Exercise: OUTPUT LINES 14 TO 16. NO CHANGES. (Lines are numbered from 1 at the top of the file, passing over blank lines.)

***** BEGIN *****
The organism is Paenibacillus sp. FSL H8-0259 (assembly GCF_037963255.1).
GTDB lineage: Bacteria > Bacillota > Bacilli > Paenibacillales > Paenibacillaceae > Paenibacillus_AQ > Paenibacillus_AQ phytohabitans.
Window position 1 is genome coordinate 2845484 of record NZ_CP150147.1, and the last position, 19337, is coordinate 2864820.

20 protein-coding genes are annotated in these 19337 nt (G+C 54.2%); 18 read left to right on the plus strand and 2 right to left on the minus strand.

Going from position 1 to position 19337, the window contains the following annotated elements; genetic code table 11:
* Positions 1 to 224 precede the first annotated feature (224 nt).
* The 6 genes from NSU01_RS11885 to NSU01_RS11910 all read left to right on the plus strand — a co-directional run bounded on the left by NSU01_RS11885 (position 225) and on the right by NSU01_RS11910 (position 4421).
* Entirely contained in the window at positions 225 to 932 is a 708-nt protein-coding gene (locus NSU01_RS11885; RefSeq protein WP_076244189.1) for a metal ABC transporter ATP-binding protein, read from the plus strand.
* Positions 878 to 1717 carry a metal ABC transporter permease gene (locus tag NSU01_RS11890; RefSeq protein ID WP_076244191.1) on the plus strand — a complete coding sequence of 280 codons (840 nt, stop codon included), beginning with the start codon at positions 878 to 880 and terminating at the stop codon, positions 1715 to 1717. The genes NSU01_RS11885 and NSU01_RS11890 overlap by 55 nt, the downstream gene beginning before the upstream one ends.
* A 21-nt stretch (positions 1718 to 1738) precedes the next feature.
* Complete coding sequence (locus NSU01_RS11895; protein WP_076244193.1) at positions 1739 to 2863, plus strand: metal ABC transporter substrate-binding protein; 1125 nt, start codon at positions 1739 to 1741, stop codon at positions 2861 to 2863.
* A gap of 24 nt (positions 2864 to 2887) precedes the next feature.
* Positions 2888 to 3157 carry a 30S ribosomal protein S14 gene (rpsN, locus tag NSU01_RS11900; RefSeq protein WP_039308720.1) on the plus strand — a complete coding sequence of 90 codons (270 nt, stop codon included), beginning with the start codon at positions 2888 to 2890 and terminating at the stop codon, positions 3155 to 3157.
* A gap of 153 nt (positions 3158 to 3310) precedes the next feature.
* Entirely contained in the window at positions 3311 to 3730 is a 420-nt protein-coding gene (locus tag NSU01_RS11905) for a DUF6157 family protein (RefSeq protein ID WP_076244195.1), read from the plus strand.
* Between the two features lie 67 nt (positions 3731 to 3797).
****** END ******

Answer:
* A gap of 153 nt (positions 3158 to 3310) precedes the next feature.
* Entirely contained in the window at positions 3311 to 3730 is a 420-nt protein-coding gene (locus tag NSU01_RS11905) for a DUF6157 family protein (RefSeq protein ID WP_076244195.1), read from the plus strand.
* Between the two features lie 67 nt (positions 3731 to 3797).